2. Disgrace does not consist in the punishment, but in the crime. – Vittorio Alfieri
  3. The Canadians have managed to live peacefully with their Indians. It is disgrace that the United States has not done the same. – Stephen Ambrose
  4. Poverty is not a disgrace but it's terribly inconvenient. – Milton Berle
  5. It is better to die than to preserve this life by incurring disgrace The loss of life causes but a moment's grief, but disgrace brings grief every day of one's life. – Chanakya
  6. I have deserved neither so much honor or so much disgrace – Pierre Corneille
  7. It is the crime not the scaffold which is the disgrace – Pierre Corneille
  8. A belligerent state permits itself every such misdeed, every such act of violence, as would disgrace the individual. – Sigmund Freud
  9. We are often deterred from crime by the disgrace of others. – Horace
  10. It isn't a disgrace not to reach the stars, but it is a disgrace to have no stars to reach for. – Benjamin E. Mays
  11. My character and good name are in my own keeping. Life with disgrace is dreadful. A glorious death is to be envied. – Horatio Nelson
  12. Losing is no disgrace if you've given your best. – Jim Palmer
  13. Poverty of course is no disgrace but it is damned annoying. – William Pitt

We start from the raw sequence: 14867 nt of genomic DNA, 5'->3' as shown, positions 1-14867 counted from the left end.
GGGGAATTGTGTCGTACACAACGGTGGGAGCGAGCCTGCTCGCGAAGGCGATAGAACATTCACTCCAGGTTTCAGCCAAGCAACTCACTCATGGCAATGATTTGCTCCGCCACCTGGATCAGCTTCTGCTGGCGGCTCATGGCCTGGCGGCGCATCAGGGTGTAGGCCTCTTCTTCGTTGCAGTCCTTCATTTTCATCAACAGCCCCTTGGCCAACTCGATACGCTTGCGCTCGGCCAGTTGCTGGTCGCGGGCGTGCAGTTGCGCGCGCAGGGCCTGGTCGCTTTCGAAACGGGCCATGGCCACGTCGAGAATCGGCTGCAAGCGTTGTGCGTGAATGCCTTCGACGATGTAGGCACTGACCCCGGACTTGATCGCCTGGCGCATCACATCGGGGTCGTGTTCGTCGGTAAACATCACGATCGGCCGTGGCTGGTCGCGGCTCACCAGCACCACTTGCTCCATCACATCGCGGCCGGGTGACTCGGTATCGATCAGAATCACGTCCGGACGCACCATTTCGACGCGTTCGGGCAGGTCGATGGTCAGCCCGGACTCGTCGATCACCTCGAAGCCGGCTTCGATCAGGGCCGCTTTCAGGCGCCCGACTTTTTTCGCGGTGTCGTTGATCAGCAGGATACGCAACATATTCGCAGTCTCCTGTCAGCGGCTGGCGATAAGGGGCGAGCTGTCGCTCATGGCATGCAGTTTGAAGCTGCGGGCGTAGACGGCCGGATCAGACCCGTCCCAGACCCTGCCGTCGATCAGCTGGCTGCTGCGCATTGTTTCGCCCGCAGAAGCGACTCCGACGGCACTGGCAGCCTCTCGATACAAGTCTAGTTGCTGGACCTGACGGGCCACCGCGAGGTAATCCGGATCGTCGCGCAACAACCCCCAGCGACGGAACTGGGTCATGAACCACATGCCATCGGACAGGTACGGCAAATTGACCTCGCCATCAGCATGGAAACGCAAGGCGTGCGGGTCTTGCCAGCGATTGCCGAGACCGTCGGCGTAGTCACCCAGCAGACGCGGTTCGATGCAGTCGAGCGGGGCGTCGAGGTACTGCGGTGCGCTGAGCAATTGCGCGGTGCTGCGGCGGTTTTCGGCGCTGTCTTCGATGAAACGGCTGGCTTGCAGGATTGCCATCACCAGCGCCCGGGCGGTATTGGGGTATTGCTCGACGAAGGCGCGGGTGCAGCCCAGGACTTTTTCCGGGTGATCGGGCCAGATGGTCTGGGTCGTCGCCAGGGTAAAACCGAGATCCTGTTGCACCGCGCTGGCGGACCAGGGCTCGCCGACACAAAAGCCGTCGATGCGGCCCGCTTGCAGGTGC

14. Poverty us no disgrace to a man, but it is confoundedly inconvenient. – Sydney Smith
  15. I beg my Children to be just and virtuous, never to disgrace my name or theirs, and then they are out of fortune's power. – Thomas Willis

Usage examples for disgrace

  1. A great wall seemed to von Rittenheim to spring up between them, a wall made thick by his folly, and high by his disgrace and strong by his weakness. – A Tar-Heel Baron by Mabell Shippie Clarke Pelton
  2. A shame and a disgrace – Samantha at the World's Fair by Marietta Holley
  3. And he is now about to make a marriage that will disgrace his family. – Ralph the Heir by Anthony Trollope
  4. Everything was revealed, all the disgrace of her existence, all, all. – The Song of Songs by Hermann Sudermann
  5. It will disgrace my children who are in the room. – Dreamers of the Ghetto by I. Zangwill